In life, there will always be those random encounters with strangers that leave an indelible impression. Maybe they sat down next to you at the bar when you were drowning your sorrows, or they gave you a compliment when you needed it the most, or they told you that you had a nice smile. The rest of the time it’s something amusing, embarrassing, dumb, or completely unexpected.
So, when one Reddit user asked, “What is the oddest conversation you’ve had with a random stranger? ” Hundreds of individuals immediately took to the comments sections to talk about their most interesting or unusual experiences. Below you’ll find the best of what these contributors have provided.
If there is one complete stranger you will never forget, who is it and why? Feel free to share your thoughts in the section below.
I was maybe 16 (a female) and hanging out with two male buddies at the mall. While I was wandering the food court aimlessly trying to decide what to eat, my companion had left me and bumped into me from behind. To my surprise, it wasn’t my buddies but a guy I’d never met who had just given me a baby. He took a step backward toward the lady, and the two of them burst out laughing. It seemed like she was snapping photos of me on her phone. They laughed and looked at me as if they wanted me to follow them, but they were speaking a language I didn’t understand. Here I am, cradling a baby I don’t recognize in the middle of the mall food court and I can’t bring myself to do anything. After what seemed like an eternity but was really just a minute or two, my pals went up to me, looking bewildered and asking why I had a kid. Before I could even speak a word, the guy and wife raced over, snatched the infant and departed. Even after almost eleven years, I have no idea what’s going on.
The patissier at the bakery in my hometown, USA, was gazing at me with a slack jaw in case I had said anything offensive. She identified herself as German and said that I looked just like her daughter down to the spectacles. She had been under the impression that her daughter was visiting her from Germany. I’m sorry to burst your bubble, and please tell her how sorry you are that she didn’t have a photo to use as a comparison.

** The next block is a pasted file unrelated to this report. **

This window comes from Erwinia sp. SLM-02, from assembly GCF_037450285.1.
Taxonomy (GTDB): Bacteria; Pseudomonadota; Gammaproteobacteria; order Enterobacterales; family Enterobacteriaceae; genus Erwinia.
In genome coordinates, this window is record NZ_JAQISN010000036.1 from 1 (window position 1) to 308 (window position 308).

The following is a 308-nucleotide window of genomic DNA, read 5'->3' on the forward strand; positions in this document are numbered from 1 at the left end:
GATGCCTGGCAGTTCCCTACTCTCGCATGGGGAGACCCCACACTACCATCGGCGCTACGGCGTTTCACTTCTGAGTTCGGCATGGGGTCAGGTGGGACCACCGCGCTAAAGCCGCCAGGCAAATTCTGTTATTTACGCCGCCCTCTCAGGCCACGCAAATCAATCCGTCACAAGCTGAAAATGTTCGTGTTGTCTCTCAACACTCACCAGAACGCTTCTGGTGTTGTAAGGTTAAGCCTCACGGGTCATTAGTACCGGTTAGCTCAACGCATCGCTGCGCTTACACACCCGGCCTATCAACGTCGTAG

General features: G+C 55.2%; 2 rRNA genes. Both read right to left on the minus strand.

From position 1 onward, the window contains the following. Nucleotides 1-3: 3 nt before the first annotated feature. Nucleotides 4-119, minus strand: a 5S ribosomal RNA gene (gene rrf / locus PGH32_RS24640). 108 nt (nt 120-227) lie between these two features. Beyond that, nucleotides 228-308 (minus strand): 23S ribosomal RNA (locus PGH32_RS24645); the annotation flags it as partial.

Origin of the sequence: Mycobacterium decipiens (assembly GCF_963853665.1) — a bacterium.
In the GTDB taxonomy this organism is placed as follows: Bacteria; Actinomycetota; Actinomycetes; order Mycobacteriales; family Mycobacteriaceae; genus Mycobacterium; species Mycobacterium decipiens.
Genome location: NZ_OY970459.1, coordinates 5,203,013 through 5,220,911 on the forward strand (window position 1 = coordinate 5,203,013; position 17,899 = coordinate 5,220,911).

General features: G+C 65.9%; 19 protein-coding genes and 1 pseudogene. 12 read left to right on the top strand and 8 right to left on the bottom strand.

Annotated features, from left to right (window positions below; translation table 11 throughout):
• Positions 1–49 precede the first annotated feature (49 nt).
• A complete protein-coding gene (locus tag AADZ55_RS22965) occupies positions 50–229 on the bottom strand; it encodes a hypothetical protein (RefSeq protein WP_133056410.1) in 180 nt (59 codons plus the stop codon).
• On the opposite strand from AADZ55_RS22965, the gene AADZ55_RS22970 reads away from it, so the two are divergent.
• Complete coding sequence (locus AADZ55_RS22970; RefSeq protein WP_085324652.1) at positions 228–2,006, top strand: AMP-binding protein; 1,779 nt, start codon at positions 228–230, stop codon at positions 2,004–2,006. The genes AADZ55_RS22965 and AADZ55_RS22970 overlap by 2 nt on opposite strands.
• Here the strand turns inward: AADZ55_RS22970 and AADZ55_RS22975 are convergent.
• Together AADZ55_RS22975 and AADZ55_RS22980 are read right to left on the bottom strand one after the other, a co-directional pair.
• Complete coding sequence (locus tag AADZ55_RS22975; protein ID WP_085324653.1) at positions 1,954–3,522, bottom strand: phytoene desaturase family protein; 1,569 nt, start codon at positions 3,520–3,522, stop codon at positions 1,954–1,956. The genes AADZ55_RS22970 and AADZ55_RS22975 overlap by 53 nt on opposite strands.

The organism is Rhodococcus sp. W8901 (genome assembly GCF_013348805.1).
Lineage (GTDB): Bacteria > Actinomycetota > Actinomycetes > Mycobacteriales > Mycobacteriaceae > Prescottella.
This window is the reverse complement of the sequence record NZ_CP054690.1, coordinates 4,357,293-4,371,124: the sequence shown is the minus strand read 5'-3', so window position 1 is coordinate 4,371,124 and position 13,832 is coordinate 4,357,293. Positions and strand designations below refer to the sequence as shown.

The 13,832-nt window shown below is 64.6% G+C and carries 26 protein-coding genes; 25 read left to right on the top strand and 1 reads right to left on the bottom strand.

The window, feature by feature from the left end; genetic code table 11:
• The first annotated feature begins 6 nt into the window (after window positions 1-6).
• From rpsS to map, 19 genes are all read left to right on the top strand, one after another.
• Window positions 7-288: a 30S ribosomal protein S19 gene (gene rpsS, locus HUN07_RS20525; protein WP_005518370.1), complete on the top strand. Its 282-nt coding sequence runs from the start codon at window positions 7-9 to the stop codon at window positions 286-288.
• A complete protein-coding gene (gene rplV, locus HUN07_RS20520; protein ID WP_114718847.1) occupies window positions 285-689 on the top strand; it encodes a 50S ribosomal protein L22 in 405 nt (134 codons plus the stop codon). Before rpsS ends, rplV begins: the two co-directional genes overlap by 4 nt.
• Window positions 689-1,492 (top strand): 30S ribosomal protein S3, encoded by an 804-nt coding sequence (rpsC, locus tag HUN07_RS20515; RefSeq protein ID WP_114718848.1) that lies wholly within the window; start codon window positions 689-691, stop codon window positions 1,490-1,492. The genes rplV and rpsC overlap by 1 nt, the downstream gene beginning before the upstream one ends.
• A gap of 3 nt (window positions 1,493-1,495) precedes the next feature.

When I was about 9 years old, an elderly guy offered me a $1 million bill in Busch Gardens in Virginia. In any case, I still have it.
My fourth experience with a “vietnam veteran” jacket was at the dollar shop near the Hollywood Theater in Portland, Oregon (about 20 miles from my home). Because I am a patriot and a m**********r, I let him know how much I valued his service. Then he remarked, “That’ll be $100,” implying a price. I assumed it was all a joke at first. No, he was not. I told him I did not have $100 since it was the truth. The man said, “Well, give me whatever you have.” The only money I had on me was the five cents I needed to make the purchase, so I handed it to him. Rather than thank me, he just walked away. It was quite strange.
5. When I was 30, I got into a swordfight at a Rite Aid with a little guy of maybe 11 or 12. When he glanced up from studying the plastic blades, I put mine out and nodded, saying, “Let’s go.” When we finally caught sight of one other, I was at the other end of the aisle, so we ran towards each other and exchanged massive swings. When the blades met, they splintered into a thousand fragments. By “exploded,” I mean that they really did so. He seemed to be in complete disbelief. When he began to shop about, I told him not to worry since I would foot the bill. I would estimate that each one cost about $3. His mother checked out without seeing him. He must be well into his 30s at this point. In a word, yes!